That is hilarious...license sales have been dropping the last few years, ironically coinciding with the ridiculous price increases which make our non-resident license (with trout stamp) one of the most expensive in the entire country. If our fishing and stream access was on par with some of the great destination states (such as Montana) and had the level of fishery enhancing regs that they have, I wouldn't have an issue with the high cost of a license. If TWRA truly wanted to increase the number of anglers, they would lower the cost of the license or do a better job with our fisheries. The delayed harvest streams over in NC bring a lot of out of state fisherman in. Our delayed harvest streams (like the Tellico) are nothing like those in North Carolina. Out of state fisherman aren't going to spend $81 to come fish them for a few days a year when they could go to NC and buy a license for half the price. If it wasn't for streams like the South Holston, the number of non-resident licenses would be much fewer... When I travel out west, I specifically avoid fishing in Wyoming. The license is expensive and stream access laws are awful. I'm sure people feel the same about Tennessee. There is good fishing available, but the license is just overpriced.
As far as the number of people fishing different types of waters, it seems to me that a lot more people are fishing tailwaters instead of venturing onto the smaller freestone streams in the mountains. For many people, once they figure out how to catch trout on the tailwaters it is hard to go back to the mountains where the average fish is much smaller. As far as overall fishing quality, the guys that have been fishing the park for a long time will tell you that the fishing was actually better back in the day when more people kept a few fish. The park biologists wish that more people would keep a few fish. The fish this year seem much healthier because nature (using the drought) thinned the fish population so that the remaining fish are all eating well. I haven't caught a skinny fish at all this year. The old timers will also tell how you could pretty much always catch a limit of 10-11 inch fish. So, in the park, I think that there might not be fewer anglers but most all of them are not keeping any fish.
On the other hand, our tailwaters have a much richer food base and catch and release fishing will definitely increase the quality of fishing (assuming that most people would consider catching good numbers of larger fish as "quality"). Personally I find it easy to think of catching big trout all day as quality fishing. In the tailwaters, there's enough food to go around and the fish will grow just so long as they are given the opportunity. Unfortunately (to my selfish mind), TWRA needs to cater to all fishermen meaning that the catch and keep crowd will be keeping those fish before they grow large.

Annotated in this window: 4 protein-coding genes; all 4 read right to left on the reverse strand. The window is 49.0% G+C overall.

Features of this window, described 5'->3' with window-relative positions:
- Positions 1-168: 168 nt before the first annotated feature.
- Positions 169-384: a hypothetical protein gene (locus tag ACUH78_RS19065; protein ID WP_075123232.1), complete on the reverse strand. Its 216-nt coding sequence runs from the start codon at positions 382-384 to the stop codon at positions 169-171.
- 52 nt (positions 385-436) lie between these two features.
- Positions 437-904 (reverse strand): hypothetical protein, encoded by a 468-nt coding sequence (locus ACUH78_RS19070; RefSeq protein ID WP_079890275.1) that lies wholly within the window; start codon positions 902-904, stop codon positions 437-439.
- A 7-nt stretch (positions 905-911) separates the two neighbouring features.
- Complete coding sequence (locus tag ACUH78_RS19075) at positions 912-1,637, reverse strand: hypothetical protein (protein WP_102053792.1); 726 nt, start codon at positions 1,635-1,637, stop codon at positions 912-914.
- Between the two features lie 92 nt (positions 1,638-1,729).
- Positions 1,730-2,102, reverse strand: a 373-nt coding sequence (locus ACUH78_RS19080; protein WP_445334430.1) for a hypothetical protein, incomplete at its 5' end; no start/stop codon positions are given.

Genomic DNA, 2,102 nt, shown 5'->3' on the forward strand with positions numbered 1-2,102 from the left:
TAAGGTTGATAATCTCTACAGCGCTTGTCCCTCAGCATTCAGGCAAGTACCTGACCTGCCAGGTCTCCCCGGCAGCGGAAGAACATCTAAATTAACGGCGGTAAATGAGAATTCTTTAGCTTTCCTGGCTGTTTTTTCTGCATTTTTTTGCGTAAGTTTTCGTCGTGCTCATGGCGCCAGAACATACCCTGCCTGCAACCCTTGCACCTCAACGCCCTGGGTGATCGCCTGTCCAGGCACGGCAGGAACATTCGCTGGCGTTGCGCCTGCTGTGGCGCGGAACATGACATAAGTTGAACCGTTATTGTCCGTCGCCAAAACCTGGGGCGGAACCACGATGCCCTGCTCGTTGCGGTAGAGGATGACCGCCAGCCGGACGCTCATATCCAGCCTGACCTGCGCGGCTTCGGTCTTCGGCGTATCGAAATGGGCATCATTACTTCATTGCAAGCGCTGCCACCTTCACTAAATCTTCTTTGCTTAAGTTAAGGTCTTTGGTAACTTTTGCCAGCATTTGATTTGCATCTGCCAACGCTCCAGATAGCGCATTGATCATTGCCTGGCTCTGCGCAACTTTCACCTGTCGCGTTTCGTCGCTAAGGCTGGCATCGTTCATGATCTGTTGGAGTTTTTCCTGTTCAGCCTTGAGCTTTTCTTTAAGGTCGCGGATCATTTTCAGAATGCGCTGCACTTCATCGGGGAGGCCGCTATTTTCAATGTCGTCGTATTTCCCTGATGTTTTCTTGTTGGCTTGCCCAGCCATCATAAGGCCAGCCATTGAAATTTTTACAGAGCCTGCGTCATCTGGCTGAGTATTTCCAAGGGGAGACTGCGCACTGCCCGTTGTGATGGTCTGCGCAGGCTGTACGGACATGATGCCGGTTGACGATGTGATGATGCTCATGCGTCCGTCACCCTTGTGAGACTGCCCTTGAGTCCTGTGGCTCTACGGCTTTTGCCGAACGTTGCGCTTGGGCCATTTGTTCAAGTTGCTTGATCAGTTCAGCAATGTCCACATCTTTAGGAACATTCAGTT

I really like where you said that maybe some streams should be mentioned while others are kept quiet. Streams like Little River, the Clinch, South Holson, Watauga, and Caney are not some well-kept secret. On the other hand, small streams in the park are easy to poach and mentioning them on the internet just gives dishonest anglers the idea to go catch a bunch of specs. I've talked to people that have all kinds of stories about poaching brookies out park streams.
Over the years I've seen lots of people let something slip online about a small stream. They can't handle the same amount of pressure as the tailwaters and within a few months, several people are complaining about the deteriorating quality of fishing on the particular stream. Overall I try to keep specific locations somewhat vague when giving a report on fishing in the park (or other east TN small streams). For a few streams, I won't even mention what county they are in or what larger stream they are a tributary of. They simply can't handle the pressure. If I'm fishing a Little River trib somewhere upstream of Elkmont, I'll simply say I was fishing above Elkmont. This is plenty of information and if someone really wants to explore for themselves they can. Many fisherman have a misguided mentality that leads them to believe that if one person has great success, then it must be the spot and not the fisherman. Come fish the Caney with me sometime and you will see what I mean. When you're catching fish, you'll start collecting a bunch of other fisherman all inching as close as possible. They think it must be the spot. Same thing in mountain streams. If they think I hiked exactly 3 miles above Elkmont before starting to fish and then reported catching 45 fish, then it must be that the fishing is excellent 3 miles from the trailhead. No matter that I could have started fishing at the trailhead or walked 7 miles and caught 45 fish as well...they think it is that exact spot... Sad but it is the way people think...
Well, I'll quit rambling...this is all just my opinion which is constantly changing so take it with a grain of salt.
Great topic by the way...I'll be interested to hear other people's take on the subject...